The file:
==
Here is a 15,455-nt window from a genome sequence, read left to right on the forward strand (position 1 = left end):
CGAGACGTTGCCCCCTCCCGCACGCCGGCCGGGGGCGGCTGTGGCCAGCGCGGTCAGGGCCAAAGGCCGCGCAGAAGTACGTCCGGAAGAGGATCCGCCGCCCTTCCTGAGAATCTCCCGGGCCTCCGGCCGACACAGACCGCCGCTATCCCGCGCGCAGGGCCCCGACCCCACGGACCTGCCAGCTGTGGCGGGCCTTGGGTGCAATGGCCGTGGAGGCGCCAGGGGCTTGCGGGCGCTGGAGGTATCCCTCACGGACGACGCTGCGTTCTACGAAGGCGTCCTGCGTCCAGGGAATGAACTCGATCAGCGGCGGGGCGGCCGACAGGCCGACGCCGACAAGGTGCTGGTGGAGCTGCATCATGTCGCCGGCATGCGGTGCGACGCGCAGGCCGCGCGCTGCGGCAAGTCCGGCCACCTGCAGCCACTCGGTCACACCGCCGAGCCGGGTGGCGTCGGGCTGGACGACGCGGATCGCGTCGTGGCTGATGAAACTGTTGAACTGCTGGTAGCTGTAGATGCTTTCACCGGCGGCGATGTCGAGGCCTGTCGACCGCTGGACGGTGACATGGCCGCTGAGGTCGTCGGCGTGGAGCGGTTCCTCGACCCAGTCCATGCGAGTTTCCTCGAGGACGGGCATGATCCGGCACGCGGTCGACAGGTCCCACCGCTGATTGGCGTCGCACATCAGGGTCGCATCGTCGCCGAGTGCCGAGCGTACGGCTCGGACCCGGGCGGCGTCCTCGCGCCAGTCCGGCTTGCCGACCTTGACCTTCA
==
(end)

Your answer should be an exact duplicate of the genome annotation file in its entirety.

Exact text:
Here is a 15,455-nt window from a genome sequence, read left to right on the forward strand (position 1 = left end):
CGAGACGTTGCCCCCTCCCGCACGCCGGCCGGGGGCGGCTGTGGCCAGCGCGGTCAGGGCCAAAGGCCGCGCAGAAGTACGTCCGGAAGAGGATCCGCCGCCCTTCCTGAGAATCTCCCGGGCCTCCGGCCGACACAGACCGCCGCTATCCCGCGCGCAGGGCCCCGACCCCACGGACCTGCCAGCTGTGGCGGGCCTTGGGTGCAATGGCCGTGGAGGCGCCAGGGGCTTGCGGGCGCTGGAGGTATCCCTCACGGACGACGCTGCGTTCTACGAAGGCGTCCTGCGTCCAGGGAATGAACTCGATCAGCGGCGGGGCGGCCGACAGGCCGACGCCGACAAGGTGCTGGTGGAGCTGCATCATGTCGCCGGCATGCGGTGCGACGCGCAGGCCGCGCGCTGCGGCAAGTCCGGCCACCTGCAGCCACTCGGTCACACCGCCGAGCCGGGTGGCGTCGGGCTGGACGACGCGGATCGCGTCGTGGCTGATGAAACTGTTGAACTGCTGGTAGCTGTAGATGCTTTCACCGGCGGCGATGTCGAGGCCTGTCGACCGCTGGACGGTGACATGGCCGCTGAGGTCGTCGGCGTGGAGCGGTTCCTCGACCCAGTCCATGCGAGTTTCCTCGAGGACGGGCATGATCCGGCACGCGGTCGACAGGTCCCACCGCTGATTGGCGTCGCACATCAGGGTCGCATCGTCGCCGAGTGCCGAGCGTACGGCTCGGACCCGGGCGGCGTCCTCGCGCCAGTCCGGCTTGCCGACCTTGACCTTCA